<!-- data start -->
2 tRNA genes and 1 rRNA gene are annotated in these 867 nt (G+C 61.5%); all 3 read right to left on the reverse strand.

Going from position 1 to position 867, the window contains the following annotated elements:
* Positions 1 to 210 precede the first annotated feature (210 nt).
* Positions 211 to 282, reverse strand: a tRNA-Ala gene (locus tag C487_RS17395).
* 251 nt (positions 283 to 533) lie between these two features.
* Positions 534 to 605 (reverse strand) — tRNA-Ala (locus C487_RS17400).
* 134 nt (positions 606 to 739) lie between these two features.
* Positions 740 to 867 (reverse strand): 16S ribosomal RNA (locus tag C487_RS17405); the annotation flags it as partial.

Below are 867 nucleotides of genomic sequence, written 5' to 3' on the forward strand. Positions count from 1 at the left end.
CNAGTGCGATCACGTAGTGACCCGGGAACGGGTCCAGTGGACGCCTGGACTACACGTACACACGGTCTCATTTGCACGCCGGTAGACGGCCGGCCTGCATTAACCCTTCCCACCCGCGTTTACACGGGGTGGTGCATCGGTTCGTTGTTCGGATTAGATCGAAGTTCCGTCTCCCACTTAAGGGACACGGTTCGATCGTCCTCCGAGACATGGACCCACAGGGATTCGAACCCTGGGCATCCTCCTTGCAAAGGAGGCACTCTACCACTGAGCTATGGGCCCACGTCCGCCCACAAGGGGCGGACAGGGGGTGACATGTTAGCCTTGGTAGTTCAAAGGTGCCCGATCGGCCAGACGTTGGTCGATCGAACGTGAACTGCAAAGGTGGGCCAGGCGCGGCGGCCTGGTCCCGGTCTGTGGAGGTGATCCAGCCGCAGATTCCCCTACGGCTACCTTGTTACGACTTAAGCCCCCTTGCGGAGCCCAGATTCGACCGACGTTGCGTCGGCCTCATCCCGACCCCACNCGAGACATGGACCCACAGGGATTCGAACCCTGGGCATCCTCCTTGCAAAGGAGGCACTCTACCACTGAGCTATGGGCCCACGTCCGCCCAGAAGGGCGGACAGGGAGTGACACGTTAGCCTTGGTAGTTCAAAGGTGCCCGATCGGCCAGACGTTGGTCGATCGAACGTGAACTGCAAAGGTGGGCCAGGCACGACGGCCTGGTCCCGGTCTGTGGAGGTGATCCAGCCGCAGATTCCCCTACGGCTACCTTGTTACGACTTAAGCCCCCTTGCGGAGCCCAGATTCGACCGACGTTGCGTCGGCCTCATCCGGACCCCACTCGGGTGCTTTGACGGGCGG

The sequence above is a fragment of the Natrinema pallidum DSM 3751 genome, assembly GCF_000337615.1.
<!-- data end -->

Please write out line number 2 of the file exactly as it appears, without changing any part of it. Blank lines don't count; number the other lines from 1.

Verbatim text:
Going from position 1 to position 867, the window contains the following annotated elements: